For me, what I have taken away from a film like Close Encounters of the Third Kind is that of unending curiosity and questioning. At once, Close Encounters is about family (Barry & Jillian), while it is also about searching for a greater purpose/meaning in life (Roy’s journey), while it is also about those who dedicate their life to a sole purpose (Lacombe) – it is a film about many things, but it is also a film about one thing in particular – one event that unites us all. In a rapidly changing world with endless news cycles and ‘always on’ mentality, it’s easy to be distracted by minute things, or to want to shut off from the world and ignore everything outside our own echo chambers.
For me, Close Encounters of the Third Kind was a film that helped inform my understanding of the world, it was a launching pad for appreciating what the world is capable of. When people ask whether a film can be transformative, I say yes, it certainly can. A film can shape your world views, and can change who you are as a person.
I hope this extended digression has been worthwhile reading. I don’t feel I have the answers as to how to deal with the next four years of worldwide politics, but all I can say is that for me, cinema has provided a beacon through the darkest times in my life. I am certain it will continue to provide that beacon.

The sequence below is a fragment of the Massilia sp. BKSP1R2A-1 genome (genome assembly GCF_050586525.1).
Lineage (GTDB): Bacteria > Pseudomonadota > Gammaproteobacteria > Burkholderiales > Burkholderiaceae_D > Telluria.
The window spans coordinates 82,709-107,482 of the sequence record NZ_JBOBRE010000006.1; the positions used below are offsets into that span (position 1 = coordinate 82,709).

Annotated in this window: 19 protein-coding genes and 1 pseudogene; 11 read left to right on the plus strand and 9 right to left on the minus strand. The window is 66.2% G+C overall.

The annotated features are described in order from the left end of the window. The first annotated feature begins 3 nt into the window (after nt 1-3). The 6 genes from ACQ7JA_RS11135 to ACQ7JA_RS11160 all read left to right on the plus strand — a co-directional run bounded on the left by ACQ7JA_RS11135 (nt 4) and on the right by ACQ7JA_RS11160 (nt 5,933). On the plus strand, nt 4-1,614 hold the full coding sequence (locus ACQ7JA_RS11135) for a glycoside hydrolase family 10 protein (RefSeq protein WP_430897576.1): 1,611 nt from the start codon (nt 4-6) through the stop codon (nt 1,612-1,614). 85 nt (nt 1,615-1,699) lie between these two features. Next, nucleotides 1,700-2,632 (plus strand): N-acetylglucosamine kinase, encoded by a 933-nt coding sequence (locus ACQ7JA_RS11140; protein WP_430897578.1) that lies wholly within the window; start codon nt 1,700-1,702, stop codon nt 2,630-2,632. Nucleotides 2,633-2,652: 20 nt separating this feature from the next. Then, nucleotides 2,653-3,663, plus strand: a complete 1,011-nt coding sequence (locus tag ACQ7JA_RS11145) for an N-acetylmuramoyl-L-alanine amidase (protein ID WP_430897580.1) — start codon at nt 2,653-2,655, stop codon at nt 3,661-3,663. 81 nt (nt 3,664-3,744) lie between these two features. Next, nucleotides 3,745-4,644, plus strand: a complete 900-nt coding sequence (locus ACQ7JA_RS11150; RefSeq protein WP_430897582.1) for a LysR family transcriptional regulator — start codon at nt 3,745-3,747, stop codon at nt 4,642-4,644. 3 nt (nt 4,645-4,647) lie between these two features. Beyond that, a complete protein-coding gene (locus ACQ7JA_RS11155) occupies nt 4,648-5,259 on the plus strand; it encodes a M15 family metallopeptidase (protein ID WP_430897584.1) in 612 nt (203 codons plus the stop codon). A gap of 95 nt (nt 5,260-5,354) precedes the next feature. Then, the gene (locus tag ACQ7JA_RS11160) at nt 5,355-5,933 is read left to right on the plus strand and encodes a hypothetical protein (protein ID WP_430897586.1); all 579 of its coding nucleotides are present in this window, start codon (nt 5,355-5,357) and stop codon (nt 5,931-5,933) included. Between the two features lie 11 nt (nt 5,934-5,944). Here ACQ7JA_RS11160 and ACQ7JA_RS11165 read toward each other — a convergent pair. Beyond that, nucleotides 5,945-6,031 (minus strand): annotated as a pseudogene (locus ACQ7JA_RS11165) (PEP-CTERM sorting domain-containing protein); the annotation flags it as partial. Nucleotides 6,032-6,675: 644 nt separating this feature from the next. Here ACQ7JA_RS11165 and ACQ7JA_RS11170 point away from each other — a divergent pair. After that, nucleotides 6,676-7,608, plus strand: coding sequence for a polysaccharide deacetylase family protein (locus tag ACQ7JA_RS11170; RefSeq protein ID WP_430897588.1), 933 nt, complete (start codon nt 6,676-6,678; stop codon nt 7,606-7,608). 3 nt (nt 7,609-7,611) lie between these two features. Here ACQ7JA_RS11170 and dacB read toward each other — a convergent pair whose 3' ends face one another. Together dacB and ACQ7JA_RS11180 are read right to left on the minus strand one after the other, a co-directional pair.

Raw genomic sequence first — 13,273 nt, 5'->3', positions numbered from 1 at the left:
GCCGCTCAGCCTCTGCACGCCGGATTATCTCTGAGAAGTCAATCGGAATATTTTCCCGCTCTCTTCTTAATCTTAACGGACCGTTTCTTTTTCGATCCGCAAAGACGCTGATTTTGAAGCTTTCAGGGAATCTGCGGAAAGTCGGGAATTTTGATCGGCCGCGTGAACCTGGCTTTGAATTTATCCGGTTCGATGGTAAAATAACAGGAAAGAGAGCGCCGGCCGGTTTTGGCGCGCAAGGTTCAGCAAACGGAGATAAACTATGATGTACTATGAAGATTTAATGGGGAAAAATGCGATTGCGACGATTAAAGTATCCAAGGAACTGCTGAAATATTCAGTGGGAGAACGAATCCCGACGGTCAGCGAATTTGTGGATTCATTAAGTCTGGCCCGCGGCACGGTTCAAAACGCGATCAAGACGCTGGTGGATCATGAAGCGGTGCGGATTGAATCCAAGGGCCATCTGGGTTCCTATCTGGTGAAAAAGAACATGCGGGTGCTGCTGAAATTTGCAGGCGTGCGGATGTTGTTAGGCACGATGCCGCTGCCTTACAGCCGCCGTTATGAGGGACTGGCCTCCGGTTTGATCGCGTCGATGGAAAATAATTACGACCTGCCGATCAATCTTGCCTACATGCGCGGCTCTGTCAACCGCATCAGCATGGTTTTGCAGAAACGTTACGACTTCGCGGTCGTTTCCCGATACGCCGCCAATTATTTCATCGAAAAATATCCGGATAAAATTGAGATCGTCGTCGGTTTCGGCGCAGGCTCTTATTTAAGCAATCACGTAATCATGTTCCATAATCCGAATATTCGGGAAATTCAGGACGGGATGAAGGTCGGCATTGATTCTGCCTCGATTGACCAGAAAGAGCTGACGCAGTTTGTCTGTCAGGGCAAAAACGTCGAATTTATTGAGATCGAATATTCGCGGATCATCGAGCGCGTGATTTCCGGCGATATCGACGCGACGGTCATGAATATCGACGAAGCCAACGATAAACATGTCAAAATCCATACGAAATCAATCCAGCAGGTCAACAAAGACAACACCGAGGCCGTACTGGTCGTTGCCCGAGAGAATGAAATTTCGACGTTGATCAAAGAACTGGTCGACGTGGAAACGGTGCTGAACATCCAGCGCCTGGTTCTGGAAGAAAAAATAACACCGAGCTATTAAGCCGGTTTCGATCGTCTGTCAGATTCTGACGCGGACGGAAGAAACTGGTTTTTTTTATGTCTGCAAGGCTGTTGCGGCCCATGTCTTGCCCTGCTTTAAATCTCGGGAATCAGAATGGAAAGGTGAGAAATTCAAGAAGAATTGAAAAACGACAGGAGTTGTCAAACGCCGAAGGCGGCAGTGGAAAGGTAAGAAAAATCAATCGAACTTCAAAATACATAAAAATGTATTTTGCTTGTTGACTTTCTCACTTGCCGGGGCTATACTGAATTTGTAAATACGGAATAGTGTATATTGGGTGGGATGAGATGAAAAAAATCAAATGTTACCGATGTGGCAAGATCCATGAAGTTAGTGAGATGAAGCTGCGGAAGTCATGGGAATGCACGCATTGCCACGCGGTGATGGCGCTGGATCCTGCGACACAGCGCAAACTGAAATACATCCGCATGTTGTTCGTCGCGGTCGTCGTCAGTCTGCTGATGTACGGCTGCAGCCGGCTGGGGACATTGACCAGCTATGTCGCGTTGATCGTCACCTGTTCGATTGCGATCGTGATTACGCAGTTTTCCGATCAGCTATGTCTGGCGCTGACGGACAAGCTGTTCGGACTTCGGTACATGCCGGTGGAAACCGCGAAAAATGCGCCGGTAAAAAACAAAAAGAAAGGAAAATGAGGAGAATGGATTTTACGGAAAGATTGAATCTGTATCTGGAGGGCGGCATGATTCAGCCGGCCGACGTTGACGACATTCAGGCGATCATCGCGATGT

I am eternally thankful to David for allowing me to discuss films with him on his show. I have long been a fan of the work that David has put out on Pop Culture Case Study, and am proud to call him a friend. Through his show, I have looked at films in different ways than I would normally have. I have also learned about psychological studies and events that have helped inform my world view, and have encouraged further reading and delving into topics I would never have imagined I would be reading about.
While your reading of Close Encounters of the Third Kind may be greatly different from mine, there is one thing we can all agree on – our life experiences inform the way we consume entertainment. What David does with Pop Culture Case Study is help provide a psychological perspective to themes within films. So, please, head over if you haven’t already and subscribe to his show and follow on Facebook and Twitter.